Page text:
It’s been a pretty crazy week for Fernando Alonso.
The two-time world champion announced on Tuesday that he will leave McLaren at the end of the season and “move on” from driving in Formula One, stepping away as one of the greatest to ever compete in the racing series. But it doesn’t appear that the 37-year-old is ready to give up driving just yet, as rumors of his next move continue to swirl.
Over the course of his 17 seasons in F1, the Spanish native amassed 32 wins, 22 pole positions and 97 podiums, with nine races still to go this season. In 2005, Alonso became the then-youngest driver to win a world championship, following it up with a repeat performance for Renault in 2006, though he has also been on the other side, finishing runner-up three times, most of which were by the slimmest of margins.
“After 17 wonderful years in this amazing sport, it’s time for me to make a change and move on,” Alonso said in a statement on Tuesday. “I have enjoyed every single minute of those incredible seasons and I cannot thank enough the people who have contributed to make them all so special. Let’s see what the future brings; new exciting challenges are around the corner. I’m having one of the happiest times ever in my life but I need to go on exploring new adventures.”
As racing fans around the world wait and see what’s next for Alonso, all indications seem to be that he might wind up joining the Verizon IndyCar Series full-time in 2019, though it’s all purely speculative at this point. On Wednesday, word got out that Alonso is expected to test a Honda-powered Andretti Autosport Dallara D12 sometime early next month to gauge his interest in driving it on a road course. It won’t be just one test, however, but multiple tests in the days following the September 2 Portland Grand Prix and while no one is certain where, Barber Motorsports Park was mentioned as a suggestion, according to RACER Magazine’s Marshall Pruett, who broke the story Wednesday.
This won’t be Alonso’s first IndyCar experience. Back in 2017, the F1 driver elected to forego the Monaco Grand Prix to compete in the Indianapolis 500, driving for Andretti Autosport in a McLaren-branded vehicle. After several practice sessions throughout the month of May, the 500 was an impressive outing for Alonso, who looked poised to challenge for victory and led for 27 laps but, with 21 laps remaining, his Honda engine gave out and put an end to his day but earned him a standing ovation from the crowd. The overall experience for both the driver and racing series appeared to be a success.
But what could Alonso’s potential transition to IndyCar mean for both sides?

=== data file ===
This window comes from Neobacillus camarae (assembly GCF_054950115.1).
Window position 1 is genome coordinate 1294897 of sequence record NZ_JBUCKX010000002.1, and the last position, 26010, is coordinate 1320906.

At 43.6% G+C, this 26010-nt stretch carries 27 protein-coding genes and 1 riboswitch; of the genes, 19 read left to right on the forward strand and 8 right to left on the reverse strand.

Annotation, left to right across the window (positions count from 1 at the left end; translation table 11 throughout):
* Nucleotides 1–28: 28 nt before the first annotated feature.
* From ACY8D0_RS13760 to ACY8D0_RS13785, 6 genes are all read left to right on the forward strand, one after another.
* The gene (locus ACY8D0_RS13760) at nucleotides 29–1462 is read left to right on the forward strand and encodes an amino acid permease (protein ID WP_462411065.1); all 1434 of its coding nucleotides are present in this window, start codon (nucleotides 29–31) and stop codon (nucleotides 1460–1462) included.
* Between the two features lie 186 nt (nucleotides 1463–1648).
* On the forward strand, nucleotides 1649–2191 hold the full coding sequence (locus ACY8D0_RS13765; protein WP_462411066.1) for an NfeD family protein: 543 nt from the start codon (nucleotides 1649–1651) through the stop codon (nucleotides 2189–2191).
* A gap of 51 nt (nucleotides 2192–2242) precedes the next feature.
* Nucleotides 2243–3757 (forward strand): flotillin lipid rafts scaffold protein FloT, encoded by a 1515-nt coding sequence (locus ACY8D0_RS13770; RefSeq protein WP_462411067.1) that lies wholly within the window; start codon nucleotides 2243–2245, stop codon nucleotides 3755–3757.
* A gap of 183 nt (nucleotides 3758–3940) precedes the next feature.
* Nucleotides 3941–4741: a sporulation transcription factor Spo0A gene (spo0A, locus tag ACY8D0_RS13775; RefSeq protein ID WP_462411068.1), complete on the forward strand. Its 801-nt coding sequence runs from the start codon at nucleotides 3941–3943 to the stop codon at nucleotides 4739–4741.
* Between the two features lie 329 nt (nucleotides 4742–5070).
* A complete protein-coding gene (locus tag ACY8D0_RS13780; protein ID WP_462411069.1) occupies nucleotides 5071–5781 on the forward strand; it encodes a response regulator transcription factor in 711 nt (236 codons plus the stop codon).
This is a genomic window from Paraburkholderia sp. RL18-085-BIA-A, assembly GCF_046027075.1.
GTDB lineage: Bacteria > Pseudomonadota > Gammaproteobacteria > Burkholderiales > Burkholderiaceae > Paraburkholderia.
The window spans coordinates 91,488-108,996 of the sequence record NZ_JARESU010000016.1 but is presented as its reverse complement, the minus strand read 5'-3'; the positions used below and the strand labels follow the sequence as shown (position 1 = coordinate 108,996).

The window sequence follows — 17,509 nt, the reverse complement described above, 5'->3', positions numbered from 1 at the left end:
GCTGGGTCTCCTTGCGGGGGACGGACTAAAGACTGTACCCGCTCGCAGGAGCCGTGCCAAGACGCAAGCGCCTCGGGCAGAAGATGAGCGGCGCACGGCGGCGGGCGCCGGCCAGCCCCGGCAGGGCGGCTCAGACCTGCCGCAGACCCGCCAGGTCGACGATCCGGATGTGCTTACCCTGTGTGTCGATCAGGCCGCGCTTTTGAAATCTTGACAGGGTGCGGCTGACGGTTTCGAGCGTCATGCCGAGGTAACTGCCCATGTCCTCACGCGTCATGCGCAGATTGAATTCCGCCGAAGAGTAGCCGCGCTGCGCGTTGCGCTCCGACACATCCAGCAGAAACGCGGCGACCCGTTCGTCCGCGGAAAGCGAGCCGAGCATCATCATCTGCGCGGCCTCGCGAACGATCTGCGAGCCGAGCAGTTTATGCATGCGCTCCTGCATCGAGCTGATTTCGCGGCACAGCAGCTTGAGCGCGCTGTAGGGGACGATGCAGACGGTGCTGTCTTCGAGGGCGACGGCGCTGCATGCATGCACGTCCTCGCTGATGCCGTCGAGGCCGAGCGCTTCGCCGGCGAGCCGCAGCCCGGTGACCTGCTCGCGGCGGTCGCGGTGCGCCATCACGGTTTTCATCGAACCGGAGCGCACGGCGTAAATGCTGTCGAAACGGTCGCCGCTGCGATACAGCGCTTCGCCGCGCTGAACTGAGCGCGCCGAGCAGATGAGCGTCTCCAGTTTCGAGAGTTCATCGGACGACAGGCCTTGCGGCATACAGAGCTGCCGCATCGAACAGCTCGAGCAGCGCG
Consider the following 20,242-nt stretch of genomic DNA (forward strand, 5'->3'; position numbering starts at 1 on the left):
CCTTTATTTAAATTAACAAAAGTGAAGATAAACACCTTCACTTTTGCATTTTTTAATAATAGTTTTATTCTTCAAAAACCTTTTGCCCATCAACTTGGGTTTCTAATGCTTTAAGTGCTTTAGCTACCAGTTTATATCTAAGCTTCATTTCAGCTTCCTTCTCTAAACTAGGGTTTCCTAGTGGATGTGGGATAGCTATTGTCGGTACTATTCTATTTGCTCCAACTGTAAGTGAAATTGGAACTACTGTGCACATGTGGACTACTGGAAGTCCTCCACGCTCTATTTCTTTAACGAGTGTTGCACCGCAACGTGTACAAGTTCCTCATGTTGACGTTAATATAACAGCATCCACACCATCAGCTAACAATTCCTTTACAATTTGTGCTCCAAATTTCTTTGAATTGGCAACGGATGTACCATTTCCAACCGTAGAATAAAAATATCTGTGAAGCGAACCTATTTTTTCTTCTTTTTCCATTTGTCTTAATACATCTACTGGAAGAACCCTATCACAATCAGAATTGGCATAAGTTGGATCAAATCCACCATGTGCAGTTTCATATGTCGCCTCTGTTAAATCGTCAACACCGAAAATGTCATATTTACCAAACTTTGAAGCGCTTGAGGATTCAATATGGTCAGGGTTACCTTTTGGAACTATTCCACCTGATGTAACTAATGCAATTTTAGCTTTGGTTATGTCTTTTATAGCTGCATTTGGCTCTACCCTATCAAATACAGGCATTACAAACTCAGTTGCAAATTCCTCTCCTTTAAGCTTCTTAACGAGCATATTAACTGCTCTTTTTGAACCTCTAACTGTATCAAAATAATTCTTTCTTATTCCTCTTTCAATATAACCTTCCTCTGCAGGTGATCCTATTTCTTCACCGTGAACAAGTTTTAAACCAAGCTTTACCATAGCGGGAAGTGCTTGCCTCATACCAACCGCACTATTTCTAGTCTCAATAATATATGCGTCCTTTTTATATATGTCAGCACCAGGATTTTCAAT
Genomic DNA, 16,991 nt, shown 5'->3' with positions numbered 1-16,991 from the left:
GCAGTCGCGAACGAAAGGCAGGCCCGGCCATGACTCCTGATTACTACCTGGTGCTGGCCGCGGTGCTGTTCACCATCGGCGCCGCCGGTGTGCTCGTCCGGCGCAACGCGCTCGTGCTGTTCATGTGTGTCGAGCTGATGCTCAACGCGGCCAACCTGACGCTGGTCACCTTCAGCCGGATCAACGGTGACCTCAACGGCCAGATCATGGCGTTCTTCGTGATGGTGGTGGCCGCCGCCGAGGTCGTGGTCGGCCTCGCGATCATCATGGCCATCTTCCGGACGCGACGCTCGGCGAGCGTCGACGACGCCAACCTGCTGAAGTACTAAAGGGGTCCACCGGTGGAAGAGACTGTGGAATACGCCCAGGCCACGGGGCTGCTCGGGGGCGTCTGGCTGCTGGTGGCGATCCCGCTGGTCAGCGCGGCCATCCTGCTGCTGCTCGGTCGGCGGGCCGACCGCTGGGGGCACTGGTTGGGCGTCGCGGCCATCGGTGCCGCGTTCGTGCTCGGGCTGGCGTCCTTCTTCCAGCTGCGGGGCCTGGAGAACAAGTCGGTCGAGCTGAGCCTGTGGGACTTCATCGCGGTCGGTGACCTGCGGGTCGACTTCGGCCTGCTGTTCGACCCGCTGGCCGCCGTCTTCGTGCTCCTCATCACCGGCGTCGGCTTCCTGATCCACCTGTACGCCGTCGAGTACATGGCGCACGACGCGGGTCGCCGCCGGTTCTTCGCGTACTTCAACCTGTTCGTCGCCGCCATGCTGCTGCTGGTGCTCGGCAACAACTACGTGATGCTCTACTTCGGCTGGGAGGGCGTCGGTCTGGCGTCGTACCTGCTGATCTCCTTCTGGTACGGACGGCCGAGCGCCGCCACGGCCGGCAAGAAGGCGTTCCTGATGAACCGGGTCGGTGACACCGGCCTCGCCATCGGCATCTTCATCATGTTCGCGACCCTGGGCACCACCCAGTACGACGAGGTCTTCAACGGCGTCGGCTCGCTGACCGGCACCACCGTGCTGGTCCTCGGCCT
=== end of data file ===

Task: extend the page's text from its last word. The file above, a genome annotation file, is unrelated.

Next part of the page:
For Alonso, it’s a shot at racing immortality, as a winner of the Triple Crown of Motorsport.
The Triple Crown is an unofficial title given to a driver who wins three races – the Monaco Grand Prix, 24 Hours of Le Mans and the Indianapolis 500. Alonso checked off the first race, the Monaco Grand Prix, back in 2006 and just this year he won the 24 Hours of Le Mans alongside Sébastien Buemi and Kazuki Nakajima. And with one more race to check off, it could be a driving factor in his decision. Only one driver has ever been able to pull of the feat and that was Graham Hill, adding the last piece to the puzzle, the 24 Hours of Le Mans, back in 1972. In the history of motorsport, 19 drivers have competed in all three races and have won at least one race but only seven have won at least two of the races – Juan Pablo Montoya and Alonso are the only active drivers to win two.
On the other side of things, Alonso joining IndyCar would undoubtedly go a long way in providing the series with a boost in popularity, considering the Spaniard’s extensive following. And just as it brought an even bigger spotlight to the Indy 500 back in 2017, Alonso would bring more of an audience to the race, with people looking to catch a glimpse of potential history in the making. Keep in mind, IndyCar starts a new television contract with NBC Sports next season, so it’s perfect timing. But what do the current crop of IndyCar drivers think about potentially facing Alonso on a regular basis in 2019?
“I don’t know more than anyone else but, for sure, we as drivers talk about that,” Spencer Pigot told Autoweek this week. “I think it would be cool if he were in IndyCar. We’ll see. I think he has lots of options and if he were to come race with us over here, I think that would be great. That’s the way I look at it. It would be a huge positive for the series if he came over as well as everyone else in the championship as well, the teams, drivers and sponsors.”
If Alonso joins IndyCar it will be an additional car to the series, rather than subtract one – which simply means that he presents no threat of anyone directly losing a spot. Alonso transitioning to IndyCar seems like a win for almost everyone involved and it could be a defining moment for the sport, one with a positive impact felt for several years.